Want to take control of your superannuation savings? Many small business owners have left traditional industry and retail super funds for the greener pastures of a self-managed super fund (SMSF). But making a SMSF work requires a high level of financial and legal knowledge, and a significant time commitment. Here’s what you should know before setting one up.
What is a self-managed super fund?
There are three types of superannuation funds:
1. Industry and retail super funds: These are set up for a particular industry or profession. Managers are employed to make decisions on how to invest your super savings to achieve the greatest returns.
2. Retail super funds: These are run by private financial institutions and they’re often public companies run for the benefit of shareholders.
3. SMSF: This is a private superannuation fund regulated by the Australian Taxation Office (ATO), but under the direct control of its creator. That means that, if you set up an SMSF, you (and any members), decide how to invest your superannuation and, in turn, are the sole beneficiary of your investment wins.
How does it work?
Essentially, an SMSF is a type of legal tax structure that can have up to four trustees. The trustees of the SMSF pay super contributions into the fund, decide how these contributions should be invested, and manage the fund’s expenses, insurances, and records. It’s worth mentioning that if you set up an SMSF, you’re liable for all decisions made by the fund, even where financial or legal advice has been provided by a third party or another member has made the decision.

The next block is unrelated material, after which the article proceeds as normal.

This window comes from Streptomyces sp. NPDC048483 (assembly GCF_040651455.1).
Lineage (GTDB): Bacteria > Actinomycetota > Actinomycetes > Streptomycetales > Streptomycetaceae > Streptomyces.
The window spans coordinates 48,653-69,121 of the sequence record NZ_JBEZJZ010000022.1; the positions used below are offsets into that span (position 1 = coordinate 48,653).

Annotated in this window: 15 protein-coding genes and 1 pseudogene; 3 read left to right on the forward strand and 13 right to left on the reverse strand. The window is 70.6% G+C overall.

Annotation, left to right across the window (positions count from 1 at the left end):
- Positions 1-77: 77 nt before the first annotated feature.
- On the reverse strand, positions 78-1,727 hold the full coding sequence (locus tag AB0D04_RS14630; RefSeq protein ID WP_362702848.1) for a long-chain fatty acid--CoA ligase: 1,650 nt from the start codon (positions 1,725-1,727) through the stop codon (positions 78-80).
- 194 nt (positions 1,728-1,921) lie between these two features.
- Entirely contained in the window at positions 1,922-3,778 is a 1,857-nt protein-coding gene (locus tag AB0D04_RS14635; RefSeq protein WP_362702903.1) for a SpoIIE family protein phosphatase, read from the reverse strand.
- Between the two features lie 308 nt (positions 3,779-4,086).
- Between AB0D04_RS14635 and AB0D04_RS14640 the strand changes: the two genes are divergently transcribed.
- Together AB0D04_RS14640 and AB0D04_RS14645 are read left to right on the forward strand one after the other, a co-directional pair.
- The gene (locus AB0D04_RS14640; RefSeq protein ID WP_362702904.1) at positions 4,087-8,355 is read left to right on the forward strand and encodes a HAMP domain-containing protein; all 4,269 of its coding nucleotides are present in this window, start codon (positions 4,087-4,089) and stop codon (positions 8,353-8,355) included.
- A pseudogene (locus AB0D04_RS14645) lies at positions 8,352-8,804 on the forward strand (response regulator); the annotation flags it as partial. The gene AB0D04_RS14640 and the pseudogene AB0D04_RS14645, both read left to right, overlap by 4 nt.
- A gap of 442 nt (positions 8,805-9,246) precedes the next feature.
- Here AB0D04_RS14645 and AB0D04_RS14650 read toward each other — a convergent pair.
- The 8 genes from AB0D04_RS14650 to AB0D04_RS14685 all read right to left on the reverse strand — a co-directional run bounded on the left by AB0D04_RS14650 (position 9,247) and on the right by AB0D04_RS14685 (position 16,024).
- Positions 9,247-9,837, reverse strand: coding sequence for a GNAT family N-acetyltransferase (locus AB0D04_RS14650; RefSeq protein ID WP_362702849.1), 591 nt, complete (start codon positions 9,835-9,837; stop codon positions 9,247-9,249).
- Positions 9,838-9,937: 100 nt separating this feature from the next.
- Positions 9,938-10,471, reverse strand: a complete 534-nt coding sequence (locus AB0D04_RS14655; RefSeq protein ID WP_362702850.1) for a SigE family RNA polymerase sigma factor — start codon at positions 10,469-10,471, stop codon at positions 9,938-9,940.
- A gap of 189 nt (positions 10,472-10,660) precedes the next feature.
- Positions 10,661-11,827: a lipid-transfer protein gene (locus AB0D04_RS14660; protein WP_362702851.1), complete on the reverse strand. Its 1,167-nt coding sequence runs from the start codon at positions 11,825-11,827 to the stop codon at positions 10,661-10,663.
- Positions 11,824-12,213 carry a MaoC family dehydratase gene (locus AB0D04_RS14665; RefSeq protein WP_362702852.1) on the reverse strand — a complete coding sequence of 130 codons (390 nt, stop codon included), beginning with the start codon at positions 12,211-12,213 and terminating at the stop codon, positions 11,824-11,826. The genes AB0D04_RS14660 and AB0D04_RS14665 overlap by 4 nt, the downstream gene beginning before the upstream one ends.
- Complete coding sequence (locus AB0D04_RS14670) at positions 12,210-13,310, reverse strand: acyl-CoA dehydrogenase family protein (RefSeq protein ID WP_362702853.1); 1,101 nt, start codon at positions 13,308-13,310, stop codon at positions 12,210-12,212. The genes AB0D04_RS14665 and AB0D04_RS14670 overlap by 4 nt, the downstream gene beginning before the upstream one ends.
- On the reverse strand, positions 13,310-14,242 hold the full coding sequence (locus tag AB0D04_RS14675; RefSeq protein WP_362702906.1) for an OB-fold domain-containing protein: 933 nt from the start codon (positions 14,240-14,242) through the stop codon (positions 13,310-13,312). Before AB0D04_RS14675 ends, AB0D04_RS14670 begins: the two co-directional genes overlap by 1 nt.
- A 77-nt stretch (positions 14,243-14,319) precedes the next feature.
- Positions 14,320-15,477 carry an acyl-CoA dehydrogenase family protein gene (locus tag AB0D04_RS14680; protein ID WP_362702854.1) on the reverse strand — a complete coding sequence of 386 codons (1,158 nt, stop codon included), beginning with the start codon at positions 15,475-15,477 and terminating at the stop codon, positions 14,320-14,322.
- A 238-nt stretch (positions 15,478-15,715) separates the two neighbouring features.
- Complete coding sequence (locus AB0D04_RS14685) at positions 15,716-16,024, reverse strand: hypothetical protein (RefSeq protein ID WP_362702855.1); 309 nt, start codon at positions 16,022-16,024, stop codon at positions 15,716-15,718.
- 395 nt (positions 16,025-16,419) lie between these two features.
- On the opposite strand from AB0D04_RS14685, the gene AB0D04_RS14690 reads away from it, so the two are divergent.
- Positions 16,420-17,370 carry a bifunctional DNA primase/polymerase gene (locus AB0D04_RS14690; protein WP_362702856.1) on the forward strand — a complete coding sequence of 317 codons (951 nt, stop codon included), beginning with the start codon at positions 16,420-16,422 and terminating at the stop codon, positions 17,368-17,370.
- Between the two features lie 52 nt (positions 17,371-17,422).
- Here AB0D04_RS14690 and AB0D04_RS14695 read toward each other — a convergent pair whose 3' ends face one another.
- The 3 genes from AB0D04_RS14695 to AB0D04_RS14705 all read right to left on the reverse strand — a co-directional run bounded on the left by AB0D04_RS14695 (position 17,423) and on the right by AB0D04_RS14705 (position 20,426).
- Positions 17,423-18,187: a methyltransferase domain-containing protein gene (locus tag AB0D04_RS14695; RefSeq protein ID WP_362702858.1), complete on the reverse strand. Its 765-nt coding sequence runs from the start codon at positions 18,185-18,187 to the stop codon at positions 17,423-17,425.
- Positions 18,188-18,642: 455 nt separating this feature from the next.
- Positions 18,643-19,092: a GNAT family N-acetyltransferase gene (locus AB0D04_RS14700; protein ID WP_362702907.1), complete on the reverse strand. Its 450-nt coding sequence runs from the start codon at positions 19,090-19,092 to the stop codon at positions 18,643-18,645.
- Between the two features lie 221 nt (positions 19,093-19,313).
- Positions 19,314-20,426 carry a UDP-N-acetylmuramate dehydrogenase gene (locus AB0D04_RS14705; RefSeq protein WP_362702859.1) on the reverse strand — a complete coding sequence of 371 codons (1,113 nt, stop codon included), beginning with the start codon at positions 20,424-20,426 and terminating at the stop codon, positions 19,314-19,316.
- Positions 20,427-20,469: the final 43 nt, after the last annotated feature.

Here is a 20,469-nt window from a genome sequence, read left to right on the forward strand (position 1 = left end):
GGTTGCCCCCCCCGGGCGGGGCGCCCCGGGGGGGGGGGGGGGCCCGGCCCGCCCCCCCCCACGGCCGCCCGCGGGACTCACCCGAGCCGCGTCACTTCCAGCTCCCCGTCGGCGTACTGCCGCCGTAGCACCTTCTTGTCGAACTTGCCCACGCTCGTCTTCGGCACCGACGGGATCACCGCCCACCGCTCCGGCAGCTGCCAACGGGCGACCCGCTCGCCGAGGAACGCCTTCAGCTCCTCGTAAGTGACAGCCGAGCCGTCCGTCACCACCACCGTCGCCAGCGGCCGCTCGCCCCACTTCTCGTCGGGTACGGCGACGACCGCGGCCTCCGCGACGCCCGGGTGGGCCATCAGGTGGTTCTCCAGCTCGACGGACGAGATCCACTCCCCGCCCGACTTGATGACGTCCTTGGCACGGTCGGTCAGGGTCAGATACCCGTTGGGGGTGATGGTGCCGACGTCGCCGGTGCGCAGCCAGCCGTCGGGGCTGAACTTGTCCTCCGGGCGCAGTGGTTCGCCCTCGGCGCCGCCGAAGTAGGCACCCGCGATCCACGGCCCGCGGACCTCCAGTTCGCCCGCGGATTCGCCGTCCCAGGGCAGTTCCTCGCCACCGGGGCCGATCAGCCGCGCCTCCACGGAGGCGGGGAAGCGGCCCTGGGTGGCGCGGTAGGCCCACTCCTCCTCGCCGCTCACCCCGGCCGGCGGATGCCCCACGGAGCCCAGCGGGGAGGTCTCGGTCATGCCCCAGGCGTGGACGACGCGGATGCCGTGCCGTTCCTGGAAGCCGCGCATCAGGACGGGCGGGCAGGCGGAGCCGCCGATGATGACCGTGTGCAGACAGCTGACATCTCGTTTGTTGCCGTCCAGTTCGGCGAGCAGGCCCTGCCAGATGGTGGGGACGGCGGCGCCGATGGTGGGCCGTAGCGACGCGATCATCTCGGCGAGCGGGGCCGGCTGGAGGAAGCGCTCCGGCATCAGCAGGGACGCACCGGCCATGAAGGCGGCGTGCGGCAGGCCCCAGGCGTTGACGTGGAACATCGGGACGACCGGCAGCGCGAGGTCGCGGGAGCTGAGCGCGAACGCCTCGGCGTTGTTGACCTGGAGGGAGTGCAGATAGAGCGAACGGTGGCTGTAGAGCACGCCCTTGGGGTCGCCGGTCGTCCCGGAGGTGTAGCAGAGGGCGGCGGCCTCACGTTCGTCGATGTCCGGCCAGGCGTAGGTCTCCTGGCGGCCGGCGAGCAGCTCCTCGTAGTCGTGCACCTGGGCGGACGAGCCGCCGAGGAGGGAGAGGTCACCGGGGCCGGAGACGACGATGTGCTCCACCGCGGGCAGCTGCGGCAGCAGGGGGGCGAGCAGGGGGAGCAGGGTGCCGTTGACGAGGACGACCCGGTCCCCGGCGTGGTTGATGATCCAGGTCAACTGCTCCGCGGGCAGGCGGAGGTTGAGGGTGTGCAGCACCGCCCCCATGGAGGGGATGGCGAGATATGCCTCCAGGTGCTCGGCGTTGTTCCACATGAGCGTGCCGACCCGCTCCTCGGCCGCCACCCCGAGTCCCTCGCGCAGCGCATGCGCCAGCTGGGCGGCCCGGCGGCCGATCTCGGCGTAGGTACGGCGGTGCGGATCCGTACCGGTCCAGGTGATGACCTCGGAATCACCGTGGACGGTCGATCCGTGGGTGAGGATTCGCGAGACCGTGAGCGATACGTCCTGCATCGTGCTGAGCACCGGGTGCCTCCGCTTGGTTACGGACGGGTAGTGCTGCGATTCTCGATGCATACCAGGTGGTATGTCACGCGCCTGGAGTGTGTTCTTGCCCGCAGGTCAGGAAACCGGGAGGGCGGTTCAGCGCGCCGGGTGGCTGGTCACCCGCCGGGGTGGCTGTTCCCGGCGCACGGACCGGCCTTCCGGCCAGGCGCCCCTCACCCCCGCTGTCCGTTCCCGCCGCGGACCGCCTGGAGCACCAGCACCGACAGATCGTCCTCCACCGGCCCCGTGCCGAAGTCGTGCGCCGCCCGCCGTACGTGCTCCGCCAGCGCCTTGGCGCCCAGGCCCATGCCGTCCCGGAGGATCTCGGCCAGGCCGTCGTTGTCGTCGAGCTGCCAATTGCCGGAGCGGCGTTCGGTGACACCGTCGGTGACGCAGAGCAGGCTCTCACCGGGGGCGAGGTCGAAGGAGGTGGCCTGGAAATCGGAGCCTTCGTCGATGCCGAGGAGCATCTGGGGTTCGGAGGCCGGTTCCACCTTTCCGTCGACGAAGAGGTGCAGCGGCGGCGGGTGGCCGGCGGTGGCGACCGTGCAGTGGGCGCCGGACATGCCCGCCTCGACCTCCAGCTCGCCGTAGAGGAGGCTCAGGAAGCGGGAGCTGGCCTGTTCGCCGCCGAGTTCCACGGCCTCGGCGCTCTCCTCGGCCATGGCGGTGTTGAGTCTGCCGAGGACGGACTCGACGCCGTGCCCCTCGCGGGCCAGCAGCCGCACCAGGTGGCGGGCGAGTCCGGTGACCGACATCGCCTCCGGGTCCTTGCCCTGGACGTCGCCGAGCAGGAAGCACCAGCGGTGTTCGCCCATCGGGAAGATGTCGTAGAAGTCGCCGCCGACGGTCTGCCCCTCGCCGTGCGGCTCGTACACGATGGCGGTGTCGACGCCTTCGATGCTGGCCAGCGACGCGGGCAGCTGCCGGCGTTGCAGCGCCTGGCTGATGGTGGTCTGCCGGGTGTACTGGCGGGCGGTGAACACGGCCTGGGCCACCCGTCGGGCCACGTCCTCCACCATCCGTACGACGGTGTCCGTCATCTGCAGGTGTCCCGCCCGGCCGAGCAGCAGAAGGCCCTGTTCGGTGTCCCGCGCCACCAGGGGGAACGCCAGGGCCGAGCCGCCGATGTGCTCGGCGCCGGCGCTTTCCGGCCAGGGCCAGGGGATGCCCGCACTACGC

What are the benefits?
There are a number of benefits to managing your own SMSF including:
- Control: The obvious benefit of an SMSF is having greater control over your retirement savings. Rather than letting a fund manager set your risk profile and make decisions on your behalf, you act as your own fund manager.
- Choice of investments: You can also choose investments aligned with your business’s goals, such as property – which can be purchased as business property – shares, and even cryptocurrencies.
- Tax benefits: As with all super funds, SMSFs benefit from concessional tax rates, meaning members can claim income tax deductions for their super contributions, provided they don’t exceed the yearly cap.
- Flexibility: Trustees can quickly respond to changes in market conditions, super rules, and personal circumstances – adjusting their investment mix as and when they need to.
Things to consider before setting up a SMSF
While SMSFs are an attractive option for some business owners, they’re not the best choice for everyone. You often need substantial super savings (or consolidated super savings) to justify the cost of setting it up and keeping it running. As a starting point, you need to be confident in your investment knowledge and your ability to accurately measure returns. And, as a trustee or director, you’ll need ample time to ensure the fund is compliant with all its legal and tax obligations.
If you have the investment expertise and time to commit to managing an SMSF, then it could be a smart option for your retirement savings. But, considering its complexity, it’s a good idea to seek advice from a professional advisor before you take the leap.